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Airbus arms firm leads consortium for European combat-drone project

By Matthias Monroy

The German Ministry of Defence has named Airbus as the main contractor for a two-year study for a European long-range armed drone. The contract is due to be signed before the summer recess, and work is to begin in September. The total cost of the project exceeds one billion euros.

The German Federal Ministry of Defence is fleshing out the procurement plans for armable long-range drones. Under the direction of Airbus Defence and Space (ADAS), a division of the Airbus group, an initial definition study for a ‘European MALE RPAS’ is to be conducted. The abbreviations stand for ‘medium-altitude long-endurance’ and ‘remotely piloted aircraft system’, which describe the drone and its guidance and reconnaissance-data processing systems.

This preliminary study is needed to define the potential of the drone and to estimate the subsequent costs. A development phase could follow later and culminate in an implementation phase. By 2025, the drone should be ready for series production. The word from the Ministry of Defence is that the overall bill for the European MALE RPAS project will top the billion-euro mark. This does not include the nine-figure sums that Airbus has already received for civil and military drone research. What is more, the Federal Government, not to mention the European Union, has been investing large amounts in the development of the requisite satellite capacity by Airbus.

Success at last for Airbus

The current market leaders in the production of long-range drones are the US arms group General Atomics, which manufactures the Predator, and Israel Aerospace Industries Ltd, which produces the Heron. For many years the Federal Government has advocated the development of a European production capacity, but it has been unable to commit itself to buying drones that will take another ten years to reach the assembly line. Nevertheless, Airbus Defence and Space (ADAS) has made several attempts to convince the Ministry of Defence of the merits of an autonomous development. First of all the company designed the Talarion drone, then came the Future European MALE project (FEMALE 2020).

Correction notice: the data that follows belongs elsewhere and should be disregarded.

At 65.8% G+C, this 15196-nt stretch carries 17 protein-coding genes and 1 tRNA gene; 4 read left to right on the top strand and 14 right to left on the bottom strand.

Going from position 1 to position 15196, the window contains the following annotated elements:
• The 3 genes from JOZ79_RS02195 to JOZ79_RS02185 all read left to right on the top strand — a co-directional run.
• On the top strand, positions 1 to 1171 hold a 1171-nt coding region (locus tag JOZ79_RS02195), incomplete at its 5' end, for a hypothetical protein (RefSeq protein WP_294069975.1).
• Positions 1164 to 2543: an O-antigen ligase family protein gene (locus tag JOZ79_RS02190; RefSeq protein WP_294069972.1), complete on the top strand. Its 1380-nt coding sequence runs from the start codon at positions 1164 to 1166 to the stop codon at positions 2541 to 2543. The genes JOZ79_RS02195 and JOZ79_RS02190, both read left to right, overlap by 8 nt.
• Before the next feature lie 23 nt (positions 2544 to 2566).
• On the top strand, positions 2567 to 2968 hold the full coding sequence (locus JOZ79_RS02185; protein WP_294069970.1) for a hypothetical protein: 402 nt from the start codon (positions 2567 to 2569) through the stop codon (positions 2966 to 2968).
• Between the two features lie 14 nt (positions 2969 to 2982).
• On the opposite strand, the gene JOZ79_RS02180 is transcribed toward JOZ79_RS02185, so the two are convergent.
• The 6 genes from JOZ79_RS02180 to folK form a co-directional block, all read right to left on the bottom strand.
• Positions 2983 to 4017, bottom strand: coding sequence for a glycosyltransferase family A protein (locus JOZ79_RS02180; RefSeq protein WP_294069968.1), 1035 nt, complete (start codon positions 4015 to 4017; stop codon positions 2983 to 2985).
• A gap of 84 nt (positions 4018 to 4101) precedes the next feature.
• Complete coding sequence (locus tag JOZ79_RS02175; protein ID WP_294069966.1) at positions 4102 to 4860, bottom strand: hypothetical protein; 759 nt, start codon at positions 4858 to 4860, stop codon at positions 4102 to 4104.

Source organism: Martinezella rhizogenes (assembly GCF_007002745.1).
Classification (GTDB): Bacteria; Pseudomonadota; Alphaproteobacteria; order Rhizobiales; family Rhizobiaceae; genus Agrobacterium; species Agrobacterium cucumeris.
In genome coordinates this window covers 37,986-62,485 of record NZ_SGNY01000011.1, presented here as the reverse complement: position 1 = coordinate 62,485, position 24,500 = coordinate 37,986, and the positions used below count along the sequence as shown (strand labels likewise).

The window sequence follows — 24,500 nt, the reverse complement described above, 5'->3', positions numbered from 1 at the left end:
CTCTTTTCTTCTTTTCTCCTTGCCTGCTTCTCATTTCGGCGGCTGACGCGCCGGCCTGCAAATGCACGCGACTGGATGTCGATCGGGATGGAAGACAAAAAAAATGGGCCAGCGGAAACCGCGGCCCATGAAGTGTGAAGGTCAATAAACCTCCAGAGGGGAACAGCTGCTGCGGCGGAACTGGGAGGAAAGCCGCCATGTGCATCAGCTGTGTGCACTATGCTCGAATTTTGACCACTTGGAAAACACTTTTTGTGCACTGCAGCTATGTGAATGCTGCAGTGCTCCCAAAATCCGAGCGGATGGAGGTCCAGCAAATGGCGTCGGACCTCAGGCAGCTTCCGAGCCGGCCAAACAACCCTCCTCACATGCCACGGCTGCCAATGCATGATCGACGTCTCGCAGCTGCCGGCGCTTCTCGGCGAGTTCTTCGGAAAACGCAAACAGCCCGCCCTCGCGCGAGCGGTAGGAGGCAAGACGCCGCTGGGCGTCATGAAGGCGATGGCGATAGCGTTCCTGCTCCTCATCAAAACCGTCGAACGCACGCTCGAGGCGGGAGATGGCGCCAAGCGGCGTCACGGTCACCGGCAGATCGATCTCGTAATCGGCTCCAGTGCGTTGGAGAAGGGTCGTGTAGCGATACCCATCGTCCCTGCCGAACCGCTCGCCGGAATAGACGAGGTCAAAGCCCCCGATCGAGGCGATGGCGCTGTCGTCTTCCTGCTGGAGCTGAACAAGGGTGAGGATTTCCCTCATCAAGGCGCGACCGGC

Now the Federal Government, together with its French, Italian and Spanish counterparts, intends to conclude a binding contract for the production of a definition study. An initial agreement on a multilateral drone project was signed back in May of last year. First of all, Airbus, the French company Dassault Aviation and Alenia Aermacchi of Italy were on board, and then in November Spain joined up. As no Spanish company has much experience of long-range drones, the participation of the Government in Madrid in the project is purely financial.

The European MALE RPAS is to be used as an in-theatre imaging reconnaissance system (SAATEG). The term SAATEG is used by the Bundeswehr to designate drones used for aerial surveillance and reconnaissance. The European drone, which has yet to be developed, is intended to outperform the Heron 1 vehicle which is currently deployed by the Bundeswehr in Afghanistan and will soon be flown in Mali too. Until the European MALE RPAS is finally available, the Defence Ministry intends to procure and arm the Heron TP drone as a ‘stopgap’. Once again, Airbus is the contractor, and the systems are to be leased by the Bundeswehr. The intention is that the European MALE RPAS vehicle should outperform the Heron TP too.